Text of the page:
In gestalt psychotherapy the therapist’s role is to support the client to become more aware of how they relate to others, and to themselves; to explore with the client where there might be blocks or difficulties in expressing themselves authentically, to facilitate an exploration of how the client may better support themselves in relationship, and to feedback to the client some of the therapist’s own experience of the client, so that this might be explored in the context of the client’s relationships outside of the consulting room. In short, we get to use the therapeutic relationship as a kind of microcosm through which to examine what may (or may not) be happening for the client in other relationships.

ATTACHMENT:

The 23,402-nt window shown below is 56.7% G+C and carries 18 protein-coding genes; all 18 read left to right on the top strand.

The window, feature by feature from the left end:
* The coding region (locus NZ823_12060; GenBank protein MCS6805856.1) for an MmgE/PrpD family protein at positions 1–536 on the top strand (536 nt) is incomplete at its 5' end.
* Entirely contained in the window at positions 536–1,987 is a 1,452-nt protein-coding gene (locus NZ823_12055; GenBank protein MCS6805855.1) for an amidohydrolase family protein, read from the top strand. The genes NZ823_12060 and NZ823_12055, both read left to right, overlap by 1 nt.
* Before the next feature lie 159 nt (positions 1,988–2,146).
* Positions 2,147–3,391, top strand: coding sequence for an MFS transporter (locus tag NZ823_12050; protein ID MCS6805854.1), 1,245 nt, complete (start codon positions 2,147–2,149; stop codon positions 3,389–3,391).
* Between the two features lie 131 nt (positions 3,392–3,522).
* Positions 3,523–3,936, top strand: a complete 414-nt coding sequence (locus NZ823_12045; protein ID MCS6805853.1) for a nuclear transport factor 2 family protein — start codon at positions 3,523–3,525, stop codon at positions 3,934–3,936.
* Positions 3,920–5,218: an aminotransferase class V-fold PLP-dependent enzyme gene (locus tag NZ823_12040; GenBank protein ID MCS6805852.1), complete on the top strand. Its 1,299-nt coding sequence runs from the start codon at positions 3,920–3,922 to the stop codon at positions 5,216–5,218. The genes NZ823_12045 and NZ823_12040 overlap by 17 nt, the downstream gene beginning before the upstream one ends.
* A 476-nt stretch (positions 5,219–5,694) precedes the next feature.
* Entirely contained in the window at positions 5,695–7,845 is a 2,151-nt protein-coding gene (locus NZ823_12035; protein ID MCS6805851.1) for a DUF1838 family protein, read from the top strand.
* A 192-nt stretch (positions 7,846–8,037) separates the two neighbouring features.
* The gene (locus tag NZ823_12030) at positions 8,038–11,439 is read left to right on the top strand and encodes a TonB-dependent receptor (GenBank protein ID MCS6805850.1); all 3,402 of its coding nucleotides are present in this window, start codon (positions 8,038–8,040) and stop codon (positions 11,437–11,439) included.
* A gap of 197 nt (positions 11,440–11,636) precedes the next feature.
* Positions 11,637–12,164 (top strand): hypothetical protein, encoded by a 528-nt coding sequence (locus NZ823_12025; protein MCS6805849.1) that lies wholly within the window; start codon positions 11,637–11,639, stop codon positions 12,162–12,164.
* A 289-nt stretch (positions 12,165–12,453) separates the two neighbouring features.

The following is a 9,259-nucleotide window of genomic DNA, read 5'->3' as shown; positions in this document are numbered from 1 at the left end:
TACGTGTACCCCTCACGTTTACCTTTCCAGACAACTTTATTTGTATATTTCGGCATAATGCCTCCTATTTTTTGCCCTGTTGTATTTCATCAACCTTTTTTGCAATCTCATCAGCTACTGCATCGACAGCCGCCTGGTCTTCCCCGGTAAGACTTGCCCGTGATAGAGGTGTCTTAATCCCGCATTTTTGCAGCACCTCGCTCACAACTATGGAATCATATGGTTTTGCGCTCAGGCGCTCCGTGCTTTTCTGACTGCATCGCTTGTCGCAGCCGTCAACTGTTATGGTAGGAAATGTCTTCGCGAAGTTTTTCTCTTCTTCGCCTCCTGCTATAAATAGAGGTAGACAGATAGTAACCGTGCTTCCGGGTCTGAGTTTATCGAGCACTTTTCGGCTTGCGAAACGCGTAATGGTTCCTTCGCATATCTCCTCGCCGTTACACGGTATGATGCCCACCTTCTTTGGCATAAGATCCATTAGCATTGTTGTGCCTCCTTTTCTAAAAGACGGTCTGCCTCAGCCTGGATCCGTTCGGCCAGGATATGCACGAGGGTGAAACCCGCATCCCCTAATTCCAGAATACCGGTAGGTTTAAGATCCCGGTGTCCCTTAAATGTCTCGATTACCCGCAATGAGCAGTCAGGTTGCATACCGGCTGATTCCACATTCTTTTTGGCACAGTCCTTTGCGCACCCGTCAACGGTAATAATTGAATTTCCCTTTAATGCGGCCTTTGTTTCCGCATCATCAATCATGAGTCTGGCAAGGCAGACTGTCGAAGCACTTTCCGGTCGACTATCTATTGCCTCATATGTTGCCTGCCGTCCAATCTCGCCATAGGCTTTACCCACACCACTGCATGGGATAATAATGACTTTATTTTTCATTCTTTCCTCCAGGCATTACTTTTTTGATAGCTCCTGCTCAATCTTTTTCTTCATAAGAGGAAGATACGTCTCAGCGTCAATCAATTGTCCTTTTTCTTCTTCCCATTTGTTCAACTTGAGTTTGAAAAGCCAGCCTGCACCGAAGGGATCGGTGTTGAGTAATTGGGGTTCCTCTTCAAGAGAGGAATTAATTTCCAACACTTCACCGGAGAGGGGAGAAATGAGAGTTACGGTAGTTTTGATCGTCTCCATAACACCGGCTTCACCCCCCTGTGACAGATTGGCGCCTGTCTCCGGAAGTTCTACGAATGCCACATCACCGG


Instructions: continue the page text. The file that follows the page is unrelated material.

Difficulties with authentic self-expression are frequently found in experiences of depression, anxiety, eating distress, addiction, and, of course, relationship difficulties. At its core, relational gestalt therapy understands that all human beings are wired for, and need, a sense of belonging and connection with others, whether in our primary relationships or, on a larger scale, in our communities. When we are struggling, we are often experiencing a sense of lack in this area in some way or another. It is understood that if we cannot express ourselves authentically and honestly, we will suffer a sense of ‘unbelonging’, as our real self cannot find a sense of belonging if it is hidden away behind a protective cover, or a conforming façade.